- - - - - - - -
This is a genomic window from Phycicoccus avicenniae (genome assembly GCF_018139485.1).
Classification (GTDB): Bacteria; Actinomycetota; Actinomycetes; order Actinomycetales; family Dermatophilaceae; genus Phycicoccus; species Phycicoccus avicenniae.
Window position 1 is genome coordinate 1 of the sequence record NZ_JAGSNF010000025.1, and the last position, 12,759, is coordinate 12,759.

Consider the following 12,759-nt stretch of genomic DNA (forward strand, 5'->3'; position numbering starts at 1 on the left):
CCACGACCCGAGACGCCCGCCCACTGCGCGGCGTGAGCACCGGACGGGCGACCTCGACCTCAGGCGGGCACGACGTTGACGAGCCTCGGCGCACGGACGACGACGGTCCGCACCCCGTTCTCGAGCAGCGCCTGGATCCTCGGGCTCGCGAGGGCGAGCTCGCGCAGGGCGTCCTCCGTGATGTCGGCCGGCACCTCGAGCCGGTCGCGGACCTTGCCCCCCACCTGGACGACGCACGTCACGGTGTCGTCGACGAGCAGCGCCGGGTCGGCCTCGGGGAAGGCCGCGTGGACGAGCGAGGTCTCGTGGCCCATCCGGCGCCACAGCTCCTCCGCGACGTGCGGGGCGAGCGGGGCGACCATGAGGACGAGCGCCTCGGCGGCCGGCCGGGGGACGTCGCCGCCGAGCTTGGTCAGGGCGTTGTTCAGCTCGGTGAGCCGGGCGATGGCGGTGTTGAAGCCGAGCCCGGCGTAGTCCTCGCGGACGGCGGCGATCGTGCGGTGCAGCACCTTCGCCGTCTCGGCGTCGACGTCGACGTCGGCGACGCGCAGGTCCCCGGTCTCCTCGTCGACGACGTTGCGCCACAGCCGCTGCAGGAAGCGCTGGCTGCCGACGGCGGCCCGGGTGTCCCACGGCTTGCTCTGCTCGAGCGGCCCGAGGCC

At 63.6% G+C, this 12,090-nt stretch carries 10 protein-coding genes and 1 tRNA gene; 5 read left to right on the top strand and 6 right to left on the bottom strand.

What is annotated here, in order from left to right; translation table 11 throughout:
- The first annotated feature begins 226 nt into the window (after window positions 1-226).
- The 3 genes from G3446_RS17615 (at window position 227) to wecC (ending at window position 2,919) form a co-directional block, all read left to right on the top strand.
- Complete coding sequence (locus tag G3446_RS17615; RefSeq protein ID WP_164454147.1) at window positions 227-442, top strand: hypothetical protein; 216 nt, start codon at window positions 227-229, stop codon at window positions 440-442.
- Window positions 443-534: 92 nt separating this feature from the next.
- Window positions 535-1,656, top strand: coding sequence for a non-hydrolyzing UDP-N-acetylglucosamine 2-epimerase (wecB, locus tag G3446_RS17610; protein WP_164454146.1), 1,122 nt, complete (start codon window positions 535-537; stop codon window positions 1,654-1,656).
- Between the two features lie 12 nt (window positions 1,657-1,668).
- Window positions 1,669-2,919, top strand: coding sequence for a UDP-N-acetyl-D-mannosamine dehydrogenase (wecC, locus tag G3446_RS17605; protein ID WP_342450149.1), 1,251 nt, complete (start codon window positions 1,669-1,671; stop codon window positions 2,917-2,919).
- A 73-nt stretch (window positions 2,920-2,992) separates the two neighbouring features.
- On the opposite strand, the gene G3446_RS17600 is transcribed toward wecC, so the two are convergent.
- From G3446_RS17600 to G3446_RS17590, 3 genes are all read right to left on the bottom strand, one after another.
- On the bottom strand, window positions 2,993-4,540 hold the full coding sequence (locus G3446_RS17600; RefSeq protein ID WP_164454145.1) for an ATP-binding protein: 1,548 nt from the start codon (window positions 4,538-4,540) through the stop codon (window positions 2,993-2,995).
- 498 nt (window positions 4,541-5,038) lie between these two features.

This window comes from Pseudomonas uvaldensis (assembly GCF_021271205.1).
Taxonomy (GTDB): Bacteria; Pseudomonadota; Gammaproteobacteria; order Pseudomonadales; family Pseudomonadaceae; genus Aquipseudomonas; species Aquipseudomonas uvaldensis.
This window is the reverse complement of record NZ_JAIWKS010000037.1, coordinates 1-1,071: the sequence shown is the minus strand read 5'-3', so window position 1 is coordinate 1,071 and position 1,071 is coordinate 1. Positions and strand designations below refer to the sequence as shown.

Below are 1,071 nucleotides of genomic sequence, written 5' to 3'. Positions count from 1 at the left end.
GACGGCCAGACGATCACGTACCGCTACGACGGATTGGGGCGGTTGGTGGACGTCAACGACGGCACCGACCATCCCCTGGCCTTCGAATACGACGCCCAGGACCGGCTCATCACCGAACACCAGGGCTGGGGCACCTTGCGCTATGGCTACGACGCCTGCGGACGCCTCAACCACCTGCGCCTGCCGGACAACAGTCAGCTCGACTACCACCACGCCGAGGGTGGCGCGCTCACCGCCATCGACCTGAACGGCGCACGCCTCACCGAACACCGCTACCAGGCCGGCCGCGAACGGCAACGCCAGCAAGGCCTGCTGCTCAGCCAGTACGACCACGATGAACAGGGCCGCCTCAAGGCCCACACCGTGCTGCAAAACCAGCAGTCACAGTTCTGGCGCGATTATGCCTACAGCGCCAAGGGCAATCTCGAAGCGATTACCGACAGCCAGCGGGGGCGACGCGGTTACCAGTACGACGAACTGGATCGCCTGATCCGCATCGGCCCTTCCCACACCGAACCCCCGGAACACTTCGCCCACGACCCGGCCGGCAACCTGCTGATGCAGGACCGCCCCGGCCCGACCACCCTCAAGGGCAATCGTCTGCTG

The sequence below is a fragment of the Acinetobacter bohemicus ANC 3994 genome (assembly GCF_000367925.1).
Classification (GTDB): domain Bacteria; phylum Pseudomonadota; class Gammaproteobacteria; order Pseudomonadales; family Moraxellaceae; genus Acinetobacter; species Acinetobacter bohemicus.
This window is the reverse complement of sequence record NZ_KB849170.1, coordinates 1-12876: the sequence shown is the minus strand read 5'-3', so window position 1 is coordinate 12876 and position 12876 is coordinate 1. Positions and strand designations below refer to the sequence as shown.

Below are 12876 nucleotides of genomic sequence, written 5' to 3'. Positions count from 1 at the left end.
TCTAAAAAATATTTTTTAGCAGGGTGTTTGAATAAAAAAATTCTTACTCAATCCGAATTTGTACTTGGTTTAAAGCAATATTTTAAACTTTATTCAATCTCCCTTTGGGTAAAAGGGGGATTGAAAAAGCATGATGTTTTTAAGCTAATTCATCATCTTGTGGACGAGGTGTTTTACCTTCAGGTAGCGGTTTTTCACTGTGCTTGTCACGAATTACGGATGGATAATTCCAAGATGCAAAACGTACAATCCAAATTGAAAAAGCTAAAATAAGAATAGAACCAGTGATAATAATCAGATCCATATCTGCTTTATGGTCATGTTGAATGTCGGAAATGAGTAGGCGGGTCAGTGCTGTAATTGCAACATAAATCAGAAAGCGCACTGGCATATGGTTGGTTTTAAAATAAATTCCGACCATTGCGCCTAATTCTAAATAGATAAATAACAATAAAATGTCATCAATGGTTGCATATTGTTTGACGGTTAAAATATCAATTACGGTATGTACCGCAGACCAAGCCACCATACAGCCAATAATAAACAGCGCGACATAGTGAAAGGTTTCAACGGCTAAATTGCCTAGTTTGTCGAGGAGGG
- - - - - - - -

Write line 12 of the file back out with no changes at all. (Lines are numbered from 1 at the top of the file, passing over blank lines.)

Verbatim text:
- Window positions 535-1,656, top strand: coding sequence for a non-hydrolyzing UDP-N-acetylglucosamine 2-epimerase (wecB, locus tag G3446_RS17610; protein WP_164454146.1), 1,122 nt, complete (start codon window positions 535-537; stop codon window positions 1,654-1,656).